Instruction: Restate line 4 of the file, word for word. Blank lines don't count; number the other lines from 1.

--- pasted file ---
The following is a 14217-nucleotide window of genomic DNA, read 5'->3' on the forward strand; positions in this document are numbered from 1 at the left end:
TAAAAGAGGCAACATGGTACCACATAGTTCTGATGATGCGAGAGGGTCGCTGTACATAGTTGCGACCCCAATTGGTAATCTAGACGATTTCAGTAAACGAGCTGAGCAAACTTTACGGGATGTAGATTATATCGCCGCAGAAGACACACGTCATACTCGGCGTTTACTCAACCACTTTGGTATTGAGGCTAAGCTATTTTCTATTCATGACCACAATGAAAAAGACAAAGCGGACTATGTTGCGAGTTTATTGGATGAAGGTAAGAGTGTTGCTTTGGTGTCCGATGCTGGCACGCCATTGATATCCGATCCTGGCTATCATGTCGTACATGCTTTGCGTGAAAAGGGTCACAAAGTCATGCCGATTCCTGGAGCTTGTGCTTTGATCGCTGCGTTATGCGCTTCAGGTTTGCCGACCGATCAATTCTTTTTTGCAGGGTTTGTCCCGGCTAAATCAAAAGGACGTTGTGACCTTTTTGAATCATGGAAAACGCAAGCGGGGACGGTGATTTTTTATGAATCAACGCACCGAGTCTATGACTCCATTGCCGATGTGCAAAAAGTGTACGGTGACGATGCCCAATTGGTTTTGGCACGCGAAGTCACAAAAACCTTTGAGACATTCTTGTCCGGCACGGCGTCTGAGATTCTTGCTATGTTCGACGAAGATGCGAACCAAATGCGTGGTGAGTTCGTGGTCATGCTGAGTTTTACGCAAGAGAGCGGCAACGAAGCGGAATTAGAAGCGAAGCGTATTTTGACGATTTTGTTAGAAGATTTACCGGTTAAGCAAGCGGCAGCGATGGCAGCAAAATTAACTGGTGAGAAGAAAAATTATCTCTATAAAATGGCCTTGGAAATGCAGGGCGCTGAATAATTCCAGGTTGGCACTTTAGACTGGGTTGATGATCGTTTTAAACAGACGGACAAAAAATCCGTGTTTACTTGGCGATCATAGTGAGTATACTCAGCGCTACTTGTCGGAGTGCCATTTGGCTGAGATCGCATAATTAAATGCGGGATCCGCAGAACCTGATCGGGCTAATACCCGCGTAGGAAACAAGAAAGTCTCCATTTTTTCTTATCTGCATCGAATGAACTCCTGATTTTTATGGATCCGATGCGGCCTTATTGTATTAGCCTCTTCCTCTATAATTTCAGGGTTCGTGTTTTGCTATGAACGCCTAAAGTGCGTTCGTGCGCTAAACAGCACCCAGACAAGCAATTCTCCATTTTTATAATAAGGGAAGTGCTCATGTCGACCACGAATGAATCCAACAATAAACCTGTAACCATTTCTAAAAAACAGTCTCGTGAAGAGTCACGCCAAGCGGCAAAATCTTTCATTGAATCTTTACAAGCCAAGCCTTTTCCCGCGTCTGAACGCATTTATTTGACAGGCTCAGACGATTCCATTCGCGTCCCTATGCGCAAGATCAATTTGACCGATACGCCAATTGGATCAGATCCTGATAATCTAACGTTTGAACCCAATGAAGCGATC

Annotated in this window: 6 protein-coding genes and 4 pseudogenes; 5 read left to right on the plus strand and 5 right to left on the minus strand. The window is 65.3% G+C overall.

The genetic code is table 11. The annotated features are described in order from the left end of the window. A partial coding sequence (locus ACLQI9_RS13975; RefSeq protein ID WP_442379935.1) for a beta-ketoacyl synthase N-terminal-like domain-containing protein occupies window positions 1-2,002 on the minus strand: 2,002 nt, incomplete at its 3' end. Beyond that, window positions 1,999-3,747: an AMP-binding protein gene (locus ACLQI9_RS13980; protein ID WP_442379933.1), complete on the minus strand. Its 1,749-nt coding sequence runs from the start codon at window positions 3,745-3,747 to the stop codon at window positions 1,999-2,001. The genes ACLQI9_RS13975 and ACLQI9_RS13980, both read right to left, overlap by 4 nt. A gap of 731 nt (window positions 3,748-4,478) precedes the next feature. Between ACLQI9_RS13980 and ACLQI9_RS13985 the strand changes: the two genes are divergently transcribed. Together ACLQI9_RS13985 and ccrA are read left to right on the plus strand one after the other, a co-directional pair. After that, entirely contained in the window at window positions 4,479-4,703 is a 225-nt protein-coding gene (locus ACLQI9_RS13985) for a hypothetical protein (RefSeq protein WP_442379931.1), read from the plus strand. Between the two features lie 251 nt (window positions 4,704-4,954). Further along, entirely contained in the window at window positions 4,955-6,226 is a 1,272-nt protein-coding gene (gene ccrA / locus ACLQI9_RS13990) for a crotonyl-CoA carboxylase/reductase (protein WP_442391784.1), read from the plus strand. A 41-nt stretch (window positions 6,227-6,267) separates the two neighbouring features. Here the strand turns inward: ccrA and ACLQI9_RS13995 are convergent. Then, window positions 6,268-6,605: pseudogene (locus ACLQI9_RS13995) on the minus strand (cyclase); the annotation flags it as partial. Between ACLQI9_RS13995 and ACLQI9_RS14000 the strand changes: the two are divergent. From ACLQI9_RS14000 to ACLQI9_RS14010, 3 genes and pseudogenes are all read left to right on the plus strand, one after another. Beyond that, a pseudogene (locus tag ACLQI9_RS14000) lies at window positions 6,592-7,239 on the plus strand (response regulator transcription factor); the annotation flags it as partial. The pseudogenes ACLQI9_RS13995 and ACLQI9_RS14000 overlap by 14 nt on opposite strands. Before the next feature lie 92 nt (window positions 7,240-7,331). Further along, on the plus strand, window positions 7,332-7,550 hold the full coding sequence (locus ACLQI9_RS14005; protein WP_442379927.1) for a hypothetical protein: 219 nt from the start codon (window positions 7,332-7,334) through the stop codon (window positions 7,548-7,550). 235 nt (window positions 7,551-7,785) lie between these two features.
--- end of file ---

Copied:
The genetic code is table 11. The annotated features are described in order from the left end of the window. A partial coding sequence (locus ACLQI9_RS13975; RefSeq protein ID WP_442379935.1) for a beta-ketoacyl synthase N-terminal-like domain-containing protein occupies window positions 1-2,002 on the minus strand: 2,002 nt, incomplete at its 3' end. Beyond that, window positions 1,999-3,747: an AMP-binding protein gene (locus ACLQI9_RS13980; protein ID WP_442379933.1), complete on the minus strand. Its 1,749-nt coding sequence runs from the start codon at window positions 3,745-3,747 to the stop codon at window positions 1,999-2,001. The genes ACLQI9_RS13975 and ACLQI9_RS13980, both read right to left, overlap by 4 nt. A gap of 731 nt (window positions 3,748-4,478) precedes the next feature. Between ACLQI9_RS13980 and ACLQI9_RS13985 the strand changes: the two genes are divergently transcribed. Together ACLQI9_RS13985 and ccrA are read left to right on the plus strand one after the other, a co-directional pair. After that, entirely contained in the window at window positions 4,479-4,703 is a 225-nt protein-coding gene (locus ACLQI9_RS13985) for a hypothetical protein (RefSeq protein WP_442379931.1), read from the plus strand. Between the two features lie 251 nt (window positions 4,704-4,954). Further along, entirely contained in the window at window positions 4,955-6,226 is a 1,272-nt protein-coding gene (gene ccrA / locus ACLQI9_RS13990) for a crotonyl-CoA carboxylase/reductase (protein WP_442391784.1), read from the plus strand. A 41-nt stretch (window positions 6,227-6,267) separates the two neighbouring features. Here the strand turns inward: ccrA and ACLQI9_RS13995 are convergent. Then, window positions 6,268-6,605: pseudogene (locus ACLQI9_RS13995) on the minus strand (cyclase); the annotation flags it as partial. Between ACLQI9_RS13995 and ACLQI9_RS14000 the strand changes: the two are divergent. From ACLQI9_RS14000 to ACLQI9_RS14010, 3 genes and pseudogenes are all read left to right on the plus strand, one after another. Beyond that, a pseudogene (locus tag ACLQI9_RS14000) lies at window positions 6,592-7,239 on the plus strand (response regulator transcription factor); the annotation flags it as partial. The pseudogenes ACLQI9_RS13995 and ACLQI9_RS14000 overlap by 14 nt on opposite strands. Before the next feature lie 92 nt (window positions 7,240-7,331). Further along, on the plus strand, window positions 7,332-7,550 hold the full coding sequence (locus ACLQI9_RS14005; protein WP_442379927.1) for a hypothetical protein: 219 nt from the start codon (window positions 7,332-7,334) through the stop codon (window positions 7,548-7,550). 235 nt (window positions 7,551-7,785) lie between these two features.